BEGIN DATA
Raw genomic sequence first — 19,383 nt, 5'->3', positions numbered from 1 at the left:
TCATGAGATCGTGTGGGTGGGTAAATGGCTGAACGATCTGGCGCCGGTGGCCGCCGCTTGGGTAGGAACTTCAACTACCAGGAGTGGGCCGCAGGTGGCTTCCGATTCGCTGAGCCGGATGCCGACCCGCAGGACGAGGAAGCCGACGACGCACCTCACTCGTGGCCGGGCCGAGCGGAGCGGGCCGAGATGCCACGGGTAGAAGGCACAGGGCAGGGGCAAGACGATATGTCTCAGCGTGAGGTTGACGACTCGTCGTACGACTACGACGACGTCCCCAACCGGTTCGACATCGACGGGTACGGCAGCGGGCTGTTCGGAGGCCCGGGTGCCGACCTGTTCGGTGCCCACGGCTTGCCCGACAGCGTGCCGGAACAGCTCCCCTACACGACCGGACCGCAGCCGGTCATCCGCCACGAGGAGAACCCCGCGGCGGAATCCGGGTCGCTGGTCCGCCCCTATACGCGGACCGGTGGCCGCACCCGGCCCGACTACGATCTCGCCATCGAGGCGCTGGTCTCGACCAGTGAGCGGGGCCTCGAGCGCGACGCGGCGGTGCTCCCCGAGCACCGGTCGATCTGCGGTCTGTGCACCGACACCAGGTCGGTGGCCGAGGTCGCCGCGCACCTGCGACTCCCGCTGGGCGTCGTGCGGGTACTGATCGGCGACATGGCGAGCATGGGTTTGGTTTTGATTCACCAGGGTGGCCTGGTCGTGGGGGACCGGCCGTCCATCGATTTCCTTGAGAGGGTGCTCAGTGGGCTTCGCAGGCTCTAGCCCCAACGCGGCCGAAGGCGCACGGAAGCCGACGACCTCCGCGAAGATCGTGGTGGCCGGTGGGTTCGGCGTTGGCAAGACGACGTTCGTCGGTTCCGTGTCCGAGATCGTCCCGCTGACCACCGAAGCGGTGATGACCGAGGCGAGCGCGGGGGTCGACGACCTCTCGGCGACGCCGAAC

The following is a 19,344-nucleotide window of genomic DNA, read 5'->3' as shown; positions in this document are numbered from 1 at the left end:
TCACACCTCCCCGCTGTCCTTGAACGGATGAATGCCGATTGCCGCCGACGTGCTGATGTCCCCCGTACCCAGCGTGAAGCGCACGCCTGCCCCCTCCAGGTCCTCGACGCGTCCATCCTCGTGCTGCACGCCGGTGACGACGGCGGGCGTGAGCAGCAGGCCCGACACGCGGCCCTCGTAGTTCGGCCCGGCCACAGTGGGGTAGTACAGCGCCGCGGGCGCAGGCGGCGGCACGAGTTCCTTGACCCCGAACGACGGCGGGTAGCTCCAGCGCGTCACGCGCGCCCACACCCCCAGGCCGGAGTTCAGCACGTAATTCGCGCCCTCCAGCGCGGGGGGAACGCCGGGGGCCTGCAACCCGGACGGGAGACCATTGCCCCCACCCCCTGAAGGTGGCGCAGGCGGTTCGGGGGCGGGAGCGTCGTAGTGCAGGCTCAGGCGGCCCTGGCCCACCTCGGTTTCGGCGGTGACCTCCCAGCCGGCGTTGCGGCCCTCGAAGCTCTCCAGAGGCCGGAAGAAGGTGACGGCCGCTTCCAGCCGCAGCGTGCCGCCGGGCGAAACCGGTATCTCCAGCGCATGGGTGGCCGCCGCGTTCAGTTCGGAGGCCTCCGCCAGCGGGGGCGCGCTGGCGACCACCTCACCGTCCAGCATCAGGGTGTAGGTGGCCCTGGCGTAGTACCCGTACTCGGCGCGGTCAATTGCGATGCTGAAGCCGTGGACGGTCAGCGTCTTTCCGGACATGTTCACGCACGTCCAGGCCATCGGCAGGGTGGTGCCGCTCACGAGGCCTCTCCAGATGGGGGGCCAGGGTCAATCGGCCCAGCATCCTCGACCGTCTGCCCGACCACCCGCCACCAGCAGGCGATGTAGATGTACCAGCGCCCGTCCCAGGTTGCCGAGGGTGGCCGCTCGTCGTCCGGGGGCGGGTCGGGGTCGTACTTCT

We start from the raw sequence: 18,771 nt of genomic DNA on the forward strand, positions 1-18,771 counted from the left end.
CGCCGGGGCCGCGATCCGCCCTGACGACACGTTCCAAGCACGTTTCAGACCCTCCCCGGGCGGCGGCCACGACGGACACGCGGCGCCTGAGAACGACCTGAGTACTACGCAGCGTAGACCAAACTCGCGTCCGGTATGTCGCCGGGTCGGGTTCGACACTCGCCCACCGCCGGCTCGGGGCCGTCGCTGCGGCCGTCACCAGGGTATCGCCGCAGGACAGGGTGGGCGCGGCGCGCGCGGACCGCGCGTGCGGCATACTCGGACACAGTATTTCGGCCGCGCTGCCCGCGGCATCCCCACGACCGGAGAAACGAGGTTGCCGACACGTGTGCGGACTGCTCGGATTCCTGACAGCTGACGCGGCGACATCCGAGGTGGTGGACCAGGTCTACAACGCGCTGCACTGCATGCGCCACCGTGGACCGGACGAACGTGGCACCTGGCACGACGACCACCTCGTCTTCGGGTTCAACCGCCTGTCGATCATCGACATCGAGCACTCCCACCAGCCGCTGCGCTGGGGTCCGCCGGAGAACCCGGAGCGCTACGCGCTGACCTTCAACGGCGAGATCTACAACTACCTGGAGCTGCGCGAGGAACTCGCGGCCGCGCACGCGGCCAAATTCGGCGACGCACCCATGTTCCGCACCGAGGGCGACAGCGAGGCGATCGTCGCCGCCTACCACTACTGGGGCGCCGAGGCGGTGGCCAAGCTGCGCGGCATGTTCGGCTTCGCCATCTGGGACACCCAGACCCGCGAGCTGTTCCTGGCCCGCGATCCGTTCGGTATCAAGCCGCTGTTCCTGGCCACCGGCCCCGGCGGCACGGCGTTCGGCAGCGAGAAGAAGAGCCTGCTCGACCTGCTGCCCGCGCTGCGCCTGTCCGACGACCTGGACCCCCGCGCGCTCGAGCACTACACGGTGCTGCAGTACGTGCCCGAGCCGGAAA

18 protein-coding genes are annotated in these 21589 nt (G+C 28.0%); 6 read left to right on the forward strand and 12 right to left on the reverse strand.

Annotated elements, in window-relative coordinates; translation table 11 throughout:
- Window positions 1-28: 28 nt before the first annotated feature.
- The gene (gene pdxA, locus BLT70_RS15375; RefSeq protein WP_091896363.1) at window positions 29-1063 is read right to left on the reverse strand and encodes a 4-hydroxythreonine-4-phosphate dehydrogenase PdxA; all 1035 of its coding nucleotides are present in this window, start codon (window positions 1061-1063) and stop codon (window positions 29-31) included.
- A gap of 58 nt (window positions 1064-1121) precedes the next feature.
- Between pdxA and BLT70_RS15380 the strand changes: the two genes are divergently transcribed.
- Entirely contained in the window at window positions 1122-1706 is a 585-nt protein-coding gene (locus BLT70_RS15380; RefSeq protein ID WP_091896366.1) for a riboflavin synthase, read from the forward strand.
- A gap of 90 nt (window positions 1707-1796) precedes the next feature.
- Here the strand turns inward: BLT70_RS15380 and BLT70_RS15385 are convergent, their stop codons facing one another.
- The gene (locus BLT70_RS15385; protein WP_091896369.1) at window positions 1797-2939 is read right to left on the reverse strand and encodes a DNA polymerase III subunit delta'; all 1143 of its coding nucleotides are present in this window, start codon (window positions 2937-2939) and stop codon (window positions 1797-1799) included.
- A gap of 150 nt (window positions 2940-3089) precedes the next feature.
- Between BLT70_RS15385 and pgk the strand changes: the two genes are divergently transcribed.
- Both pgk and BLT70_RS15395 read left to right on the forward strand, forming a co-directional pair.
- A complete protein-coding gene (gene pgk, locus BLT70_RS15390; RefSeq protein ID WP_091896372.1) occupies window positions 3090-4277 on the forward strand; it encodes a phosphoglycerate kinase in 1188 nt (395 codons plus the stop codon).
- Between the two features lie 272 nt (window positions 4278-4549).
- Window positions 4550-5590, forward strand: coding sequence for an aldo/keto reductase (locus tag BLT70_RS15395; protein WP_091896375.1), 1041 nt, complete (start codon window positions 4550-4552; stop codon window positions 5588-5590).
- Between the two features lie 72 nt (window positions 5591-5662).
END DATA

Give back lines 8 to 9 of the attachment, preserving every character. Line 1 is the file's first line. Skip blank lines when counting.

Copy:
Annotated elements, in window-relative coordinates; translation table 11 throughout:
- Window positions 1-28: 28 nt before the first annotated feature.